There are many days we will wake up and feel hopeless. We won’t be able to find the energy to do anything. We will want nothing more than to just stay in bed, not able or wanting to take on the day.

There come times we breakdown, and in the midst of those breakdowns whether apparent or not, we might say things that hurt you. Then later we will realize what we said and regret it, but know the damage has already been done. We hate that we sometimes do this. Please know we don’t mean it. Our illnesses aren’t us.

We often feel alone, but are to scared to reach out in fear that we will be judged. That we will lose those we love in the process. We wish more than often that we could just open up, but that fear is always there. If we open up, please don’t judge us. Instead love us. Support us. Your love is what carries many of us through the hardest times.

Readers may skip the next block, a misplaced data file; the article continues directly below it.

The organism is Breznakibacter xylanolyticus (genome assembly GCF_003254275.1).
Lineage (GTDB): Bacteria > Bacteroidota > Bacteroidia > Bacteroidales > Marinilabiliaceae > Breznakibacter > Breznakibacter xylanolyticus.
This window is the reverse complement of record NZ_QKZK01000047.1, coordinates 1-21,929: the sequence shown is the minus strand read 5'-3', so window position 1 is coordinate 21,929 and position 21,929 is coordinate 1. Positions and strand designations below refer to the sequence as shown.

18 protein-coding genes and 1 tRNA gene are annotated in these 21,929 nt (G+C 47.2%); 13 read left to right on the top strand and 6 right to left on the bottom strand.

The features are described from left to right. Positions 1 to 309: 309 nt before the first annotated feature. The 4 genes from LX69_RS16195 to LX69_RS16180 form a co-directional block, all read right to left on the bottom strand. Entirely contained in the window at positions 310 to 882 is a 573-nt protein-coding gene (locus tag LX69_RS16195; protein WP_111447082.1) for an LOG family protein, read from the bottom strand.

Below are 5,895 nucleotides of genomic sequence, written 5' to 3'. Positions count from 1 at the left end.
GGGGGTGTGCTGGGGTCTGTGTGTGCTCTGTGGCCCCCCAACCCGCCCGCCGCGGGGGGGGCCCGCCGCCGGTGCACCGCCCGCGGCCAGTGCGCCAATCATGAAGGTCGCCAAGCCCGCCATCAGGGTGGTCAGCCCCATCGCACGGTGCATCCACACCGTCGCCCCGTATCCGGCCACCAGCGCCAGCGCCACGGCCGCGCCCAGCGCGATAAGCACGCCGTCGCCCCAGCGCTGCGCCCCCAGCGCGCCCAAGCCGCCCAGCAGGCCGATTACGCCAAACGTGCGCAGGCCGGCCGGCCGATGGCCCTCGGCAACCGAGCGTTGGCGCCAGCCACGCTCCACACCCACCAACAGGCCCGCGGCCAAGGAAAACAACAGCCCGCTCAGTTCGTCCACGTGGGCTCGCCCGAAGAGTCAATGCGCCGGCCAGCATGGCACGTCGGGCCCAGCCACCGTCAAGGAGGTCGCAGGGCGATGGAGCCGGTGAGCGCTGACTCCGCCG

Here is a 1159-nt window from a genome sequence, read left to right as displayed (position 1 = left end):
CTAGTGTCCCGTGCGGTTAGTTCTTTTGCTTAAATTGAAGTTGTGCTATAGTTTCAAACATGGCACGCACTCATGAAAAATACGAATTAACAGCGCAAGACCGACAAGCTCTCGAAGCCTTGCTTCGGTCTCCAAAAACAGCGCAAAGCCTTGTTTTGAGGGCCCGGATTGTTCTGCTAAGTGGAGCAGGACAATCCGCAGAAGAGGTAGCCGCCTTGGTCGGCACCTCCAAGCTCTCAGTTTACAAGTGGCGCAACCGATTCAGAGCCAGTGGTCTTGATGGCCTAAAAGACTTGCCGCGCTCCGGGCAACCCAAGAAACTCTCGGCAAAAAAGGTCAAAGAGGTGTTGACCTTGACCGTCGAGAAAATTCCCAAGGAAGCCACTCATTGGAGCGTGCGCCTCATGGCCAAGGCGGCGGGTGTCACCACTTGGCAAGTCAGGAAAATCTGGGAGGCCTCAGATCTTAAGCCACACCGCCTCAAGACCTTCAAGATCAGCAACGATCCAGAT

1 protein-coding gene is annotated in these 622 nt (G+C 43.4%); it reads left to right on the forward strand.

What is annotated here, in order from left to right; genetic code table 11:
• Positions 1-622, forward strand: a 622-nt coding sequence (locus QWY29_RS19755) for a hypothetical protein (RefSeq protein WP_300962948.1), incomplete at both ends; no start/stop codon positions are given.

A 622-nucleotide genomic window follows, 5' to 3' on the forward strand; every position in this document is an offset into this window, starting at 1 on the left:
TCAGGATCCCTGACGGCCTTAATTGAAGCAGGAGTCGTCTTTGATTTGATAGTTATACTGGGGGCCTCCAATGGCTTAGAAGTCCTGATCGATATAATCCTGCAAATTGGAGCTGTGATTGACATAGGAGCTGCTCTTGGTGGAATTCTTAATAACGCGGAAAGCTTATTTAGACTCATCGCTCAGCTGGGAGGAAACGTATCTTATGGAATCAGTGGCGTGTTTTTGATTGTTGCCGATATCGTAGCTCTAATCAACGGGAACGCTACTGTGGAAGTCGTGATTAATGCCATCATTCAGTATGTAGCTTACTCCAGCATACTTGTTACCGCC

Our feelings are often times confusing and overbearing, and we can’t find the words that convey what we are feeling. Please in these times be our support, our rock we can lean on, so we can know we aren’t alone in our struggle.

So many times in my life I wished I could help others understand what I need. These are the things I wish I could tell those I love.

“I just need someone who is willing to stay in my life even through my darkest times, and not give up on me and leave me to my own mind. When people leave my life and can’t handle me and my illness, it makes things so much harder for me.”

“I pray for someone who will love me regardless of what happens and who is willing to be there for me. I just want someone who I can call or text about what’s going through my head, who will not judge, but support me.”

“I want someone who wants to be in my life and will help me keep holding on. Someone who will be there for me, who loves me regardless of what my mind tells me.”